Arrivals - A panoramic view

Shai Rubin - From Atlanta to Beit Shemesh, 2012

Shai Rubin (photo credit: MOSHE KWART)
Shai Rubin
(photo credit: MOSHE KWART)
 ‘Arise, walk in the land to its length and to its breadth, for I will give it to you” (Genesis 13:17).
“I am a biker,” says Shai Rubin. “Three or four days a week, early in the morning, a friend and I bike the trails around Beit Shemesh. One of my favorite rides is through the gorgeous Sorek Valley. On every ride one of us calls out, ‘Man, we’re so blessed. Look how beautiful this is.’ The trail runs along fields where you can see so much growing – watermelons, citrus, corn, and even cotton appearing out of dark maroon red flowers.”
Often driving north, Shai stops to ride. He has biked along the coast toward Haifa, around Lake Kinneret (the Sea of Galilee), to the Golan Heights, up the Menara Cliff overseeing Kiryat Shmona. At the top of the trail, the panoramic view evokes a feeling of gratitude. On Fridays he sometimes rides the popular biking trails or single tracks with friends.
Southward to Eilat, through the Negev, he stops at his favorite places. “I love the single tracks in Timna Park and any of the Israel Bike Trails in the South,” he says. “There is beauty in the bleakness of the desert that draws me to bike there.”
Shai has mountain biked hundreds of kilometers in all directions through different terrains, different worlds. It can be exhilarating, peaceful, spiritual.
“I am connected to this land,” says Shai, a 38-year-old father of four.
SHAI WORKS as a property manager in Jerusalem.
Shortly after making aliyah he interviewed for a position in the Old City of Jerusalem, near the Kotel, the Western Wall.
“I could have worked in the Old City, but they didn’t need me after all. That was a lucky miss,” he recalls. “If I worked there, visiting the Kotel would not be the significant, holy experience it is for me. It would become mundane.
“The Kotel is Mount Moriah, it’s a sacred beacon, it’s a level beyond me, beyond us. I’m glad I still have that.”
As a property manager Shai takes care of vacation homes for those owners who live abroad.
“I was surprised at how many apartments are left empty for part of the year and are only used on holidays and extended stays. But I realize that each home is an emotional space, and the owners want it to be kept immaculate in the holiest of cities,” he says.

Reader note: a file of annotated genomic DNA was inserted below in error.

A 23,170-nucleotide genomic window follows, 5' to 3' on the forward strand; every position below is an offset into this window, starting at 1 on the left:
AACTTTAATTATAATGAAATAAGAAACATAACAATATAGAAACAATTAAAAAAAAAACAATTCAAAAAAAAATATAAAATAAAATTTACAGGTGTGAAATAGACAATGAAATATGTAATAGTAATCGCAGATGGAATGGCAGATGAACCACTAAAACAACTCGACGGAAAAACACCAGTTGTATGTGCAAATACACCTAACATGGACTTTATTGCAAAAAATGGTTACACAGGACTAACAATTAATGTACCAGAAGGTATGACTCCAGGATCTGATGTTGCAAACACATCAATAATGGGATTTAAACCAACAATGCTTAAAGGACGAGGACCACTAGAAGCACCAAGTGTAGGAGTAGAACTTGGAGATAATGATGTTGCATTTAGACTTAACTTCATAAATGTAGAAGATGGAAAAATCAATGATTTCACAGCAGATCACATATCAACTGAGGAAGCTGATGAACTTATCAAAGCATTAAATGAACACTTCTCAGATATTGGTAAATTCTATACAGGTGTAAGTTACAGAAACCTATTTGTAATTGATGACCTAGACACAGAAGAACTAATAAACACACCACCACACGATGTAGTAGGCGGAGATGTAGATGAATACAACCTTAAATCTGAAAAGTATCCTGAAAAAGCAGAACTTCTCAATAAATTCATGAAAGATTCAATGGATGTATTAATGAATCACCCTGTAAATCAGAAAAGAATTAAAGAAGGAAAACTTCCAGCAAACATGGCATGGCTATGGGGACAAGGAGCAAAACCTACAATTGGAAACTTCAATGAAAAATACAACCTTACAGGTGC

His work in Jerusalem brings him in contact with many different people, and he has a natural affinity for others. He has that friendly, social personality, an easy way of relating, and a way of understanding and accommodating people.
Shai is dedicated to details and an expert in taking care of all emergencies.
HE GREW UP in South Africa until the age of 11 and then moved to Irvine, California, to live with his father. His parents had divorced. After moving again a number of times, they settled in Milwaukee.
After high school Shai studied at Yeshivat Ohr David in Jerusalem. He enjoyed spending time with his aunt and cousins in Kfar Saba and they have become close.
Shai returned to Milwaukee to study nursing at the University of Wisconsin-Milwaukee. Why did he choose nursing?
“My father was a healthy man who became very sick, bedbound and in a wheelchair when I was in high school. I wanted to become a nurse to help my father. In my final year, though, I decided to change my major, and I graduated with a degree in healthcare administration and became a nursing home administrator.”
An active volunteer in NCSY (National Conference of Synagogue Youth), Shai often visited Chicago, where he met his wife, Leah.
Born in Dallas, Texas, she was 10 years old when her family spent a sabbatical year in Jerusalem, in Har Nof. Afterward they moved to Chicago. Leah graduated from the International Academy of Design and Technology.
They were married in 2007 in Chicago, where Shai worked as a nursing home administrator. Eventually they moved to Atlanta, Georgia, and in 2012 Shai and Leah and their two children made aliyah from Atlanta to Beit Shemesh. Their family has since grown and now includes two more children.
Leah works as a freelance graphic and web designer. Her parents are both retired psychology professors who are planning to make aliyah and live nearby.
Shai says, “It’s a blessing, a gift, to have such amazing, loving in-laws.”
He has a brother and sister who still live in the Midwest. In Johannesburg, South Africa, his brother Craig is an architect, and his sister Karli is a doctor who currently works in the intensive care unit and COVID-19 ward. His mother, Ziona, who also lives in Johannesburg, is very proud of her children.
Giving his time to charity is an important part of his life. Shai does two charity bike rides a year.
One is Wheels of Love for ALYN Hospital in Jerusalem, Israel’s only pediatric and adolescent rehabilitation hospital.
He also volunteers and rides to raise funds for Geerz, a well-known, nonprofit organization that coordinates mountain biking programs for young people. Geerz provides therapeutic programming, leadership skills and connects youth spiritually to the Land of Israel. 
“I raise money for Geerz to help kids learn critical skills so they can succeed in life,” explains Shai. “To raise money and enable kids to join the program who otherwise wouldn’t be able to, well, that’s what it’s all about.” 
Shai’s equanimity and calmness work well in parenting.
“I feel my wife and I have solid priorities,” he says. “It’s really important to have a wide spectrum of life experiences. Leah and I do our best to guide our children, to instill values we believe in. Over the years, I’ve changed and I haven’t changed. There is a natural progression that comes with getting older and, of course, parenting. There is more focus, more understanding.
“Making aliyah presents the greatest challenges and the greatest rewards. I wouldn’t live anywhere else.”